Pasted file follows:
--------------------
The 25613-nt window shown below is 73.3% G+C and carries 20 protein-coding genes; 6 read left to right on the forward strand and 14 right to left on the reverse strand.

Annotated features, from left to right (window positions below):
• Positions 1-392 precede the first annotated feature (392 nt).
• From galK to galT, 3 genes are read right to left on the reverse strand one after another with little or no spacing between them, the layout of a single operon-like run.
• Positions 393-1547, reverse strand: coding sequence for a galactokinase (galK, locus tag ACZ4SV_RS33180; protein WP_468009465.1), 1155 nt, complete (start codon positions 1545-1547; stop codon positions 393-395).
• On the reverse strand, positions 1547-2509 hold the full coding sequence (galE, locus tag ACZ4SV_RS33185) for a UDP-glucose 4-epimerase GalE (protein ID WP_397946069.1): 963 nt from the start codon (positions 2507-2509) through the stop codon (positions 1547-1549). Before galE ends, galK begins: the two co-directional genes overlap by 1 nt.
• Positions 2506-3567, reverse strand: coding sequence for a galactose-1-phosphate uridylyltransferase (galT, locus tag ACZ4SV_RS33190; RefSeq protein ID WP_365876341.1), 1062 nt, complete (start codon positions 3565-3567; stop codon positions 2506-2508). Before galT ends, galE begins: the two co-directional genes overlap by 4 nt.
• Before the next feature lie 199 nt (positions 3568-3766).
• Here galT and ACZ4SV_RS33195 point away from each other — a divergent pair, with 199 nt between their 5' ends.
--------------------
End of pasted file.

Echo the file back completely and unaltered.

The 25613-nt window shown below is 73.3% G+C and carries 20 protein-coding genes; 6 read left to right on the forward strand and 14 right to left on the reverse strand.

Annotated features, from left to right (window positions below):
• Positions 1-392 precede the first annotated feature (392 nt).
• From galK to galT, 3 genes are read right to left on the reverse strand one after another with little or no spacing between them, the layout of a single operon-like run.
• Positions 393-1547, reverse strand: coding sequence for a galactokinase (galK, locus tag ACZ4SV_RS33180; protein WP_468009465.1), 1155 nt, complete (start codon positions 1545-1547; stop codon positions 393-395).
• On the reverse strand, positions 1547-2509 hold the full coding sequence (galE, locus tag ACZ4SV_RS33185) for a UDP-glucose 4-epimerase GalE (protein ID WP_397946069.1): 963 nt from the start codon (positions 2507-2509) through the stop codon (positions 1547-1549). Before galE ends, galK begins: the two co-directional genes overlap by 1 nt.
• Positions 2506-3567, reverse strand: coding sequence for a galactose-1-phosphate uridylyltransferase (galT, locus tag ACZ4SV_RS33190; RefSeq protein ID WP_365876341.1), 1062 nt, complete (start codon positions 3565-3567; stop codon positions 2506-2508). Before galT ends, galE begins: the two co-directional genes overlap by 4 nt.
• Before the next feature lie 199 nt (positions 3568-3766).
• Here galT and ACZ4SV_RS33195 point away from each other — a divergent pair, with 199 nt between their 5' ends.